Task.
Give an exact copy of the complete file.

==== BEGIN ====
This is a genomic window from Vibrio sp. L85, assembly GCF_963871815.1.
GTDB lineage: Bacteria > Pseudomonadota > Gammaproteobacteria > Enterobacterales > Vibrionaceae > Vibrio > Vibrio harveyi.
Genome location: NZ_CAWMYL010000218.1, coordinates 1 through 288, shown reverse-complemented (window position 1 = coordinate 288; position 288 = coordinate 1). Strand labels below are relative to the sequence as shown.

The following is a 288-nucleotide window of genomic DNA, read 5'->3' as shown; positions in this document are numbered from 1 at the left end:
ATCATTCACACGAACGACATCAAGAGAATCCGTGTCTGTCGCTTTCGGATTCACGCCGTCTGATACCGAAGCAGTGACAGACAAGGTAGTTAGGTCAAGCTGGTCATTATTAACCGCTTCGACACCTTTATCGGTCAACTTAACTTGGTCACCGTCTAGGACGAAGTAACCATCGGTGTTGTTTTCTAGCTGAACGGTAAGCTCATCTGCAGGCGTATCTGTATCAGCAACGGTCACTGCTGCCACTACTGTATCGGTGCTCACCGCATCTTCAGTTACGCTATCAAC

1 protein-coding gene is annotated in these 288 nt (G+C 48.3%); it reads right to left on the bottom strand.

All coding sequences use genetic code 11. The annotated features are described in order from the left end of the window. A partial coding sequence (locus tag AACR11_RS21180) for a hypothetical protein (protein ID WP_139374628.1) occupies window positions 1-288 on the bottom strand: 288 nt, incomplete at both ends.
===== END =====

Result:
This is a genomic window from Vibrio sp. L85, assembly GCF_963871815.1.
GTDB lineage: Bacteria > Pseudomonadota > Gammaproteobacteria > Enterobacterales > Vibrionaceae > Vibrio > Vibrio harveyi.
Genome location: NZ_CAWMYL010000218.1, coordinates 1 through 288, shown reverse-complemented (window position 1 = coordinate 288; position 288 = coordinate 1). Strand labels below are relative to the sequence as shown.

The following is a 288-nucleotide window of genomic DNA, read 5'->3' as shown; positions in this document are numbered from 1 at the left end:
ATCATTCACACGAACGACATCAAGAGAATCCGTGTCTGTCGCTTTCGGATTCACGCCGTCTGATACCGAAGCAGTGACAGACAAGGTAGTTAGGTCAAGCTGGTCATTATTAACCGCTTCGACACCTTTATCGGTCAACTTAACTTGGTCACCGTCTAGGACGAAGTAACCATCGGTGTTGTTTTCTAGCTGAACGGTAAGCTCATCTGCAGGCGTATCTGTATCAGCAACGGTCACTGCTGCCACTACTGTATCGGTGCTCACCGCATCTTCAGTTACGCTATCAAC

1 protein-coding gene is annotated in these 288 nt (G+C 48.3%); it reads right to left on the bottom strand.

All coding sequences use genetic code 11. The annotated features are described in order from the left end of the window. A partial coding sequence (locus tag AACR11_RS21180) for a hypothetical protein (protein ID WP_139374628.1) occupies window positions 1-288 on the bottom strand: 288 nt, incomplete at both ends.